Co-authored with Christopher Spera
Prevention is an investment. Investments in local, state and federal public health infrastructure are necessary to stop the spread of Zika and other infectious diseases in the United States, as well as address the health outcomes for those who are infected. As is true of most public health challenges, there is no one "silver bullet" solution. Instead, we need a systemic, multi-faceted approach to contain and stop the disease.
In the case of the current Zika crisis, public health agencies and others in the United States require resources for a range of activities that can occur simultaneously such as:
• Educating the public about the disease and what can be done to prevent one from
getting the disease;
• Monitoring the spread of the disease and its impact;
• Developing a vaccine and testing its effectiveness;
• Performing laboratory tests to confirm the diagnosis of the disease;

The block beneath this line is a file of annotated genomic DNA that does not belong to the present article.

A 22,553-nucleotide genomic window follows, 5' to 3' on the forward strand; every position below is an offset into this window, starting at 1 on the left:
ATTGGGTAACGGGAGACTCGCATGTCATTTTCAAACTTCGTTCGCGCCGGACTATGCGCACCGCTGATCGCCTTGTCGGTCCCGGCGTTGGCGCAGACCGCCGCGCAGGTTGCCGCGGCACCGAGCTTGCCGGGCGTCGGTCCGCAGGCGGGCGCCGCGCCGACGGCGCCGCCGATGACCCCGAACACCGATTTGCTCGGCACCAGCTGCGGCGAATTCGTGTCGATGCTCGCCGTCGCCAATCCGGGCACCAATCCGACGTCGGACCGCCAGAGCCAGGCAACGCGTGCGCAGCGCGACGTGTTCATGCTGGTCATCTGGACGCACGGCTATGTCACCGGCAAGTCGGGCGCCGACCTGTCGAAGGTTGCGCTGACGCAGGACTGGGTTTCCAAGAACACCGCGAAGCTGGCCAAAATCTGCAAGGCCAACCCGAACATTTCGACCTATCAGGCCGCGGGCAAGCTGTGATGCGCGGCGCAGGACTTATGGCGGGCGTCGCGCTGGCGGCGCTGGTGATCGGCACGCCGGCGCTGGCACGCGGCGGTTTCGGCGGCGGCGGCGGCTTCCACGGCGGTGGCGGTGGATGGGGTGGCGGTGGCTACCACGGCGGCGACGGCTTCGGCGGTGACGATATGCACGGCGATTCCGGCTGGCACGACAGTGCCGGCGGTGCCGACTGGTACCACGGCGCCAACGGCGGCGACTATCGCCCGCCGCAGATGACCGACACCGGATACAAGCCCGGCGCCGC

• Training healthcare providers about how to identify and treat Zika:
• Implementing measures to prevent the spread of Zika though spraying and other strategies (e.g., cleaning up pools of water, etc.) and;
• Providing health care and other social services to the children and adults with disabilities that result from the Zika infections.
Congress recently made $1.1 billion available to address the Zika outbreak. This amount was a little more than half of what was requested ($1.9 billion). These dollars are a good "down payment" to address the Zika outbreak; local and state health departments need federal funds to augment their efforts with state and local dollars. And sustained public health efforts require a partnership of federal, state and local entities working together with other public and private organizations in their jurisdictions.
What if We Focused on Prevention First?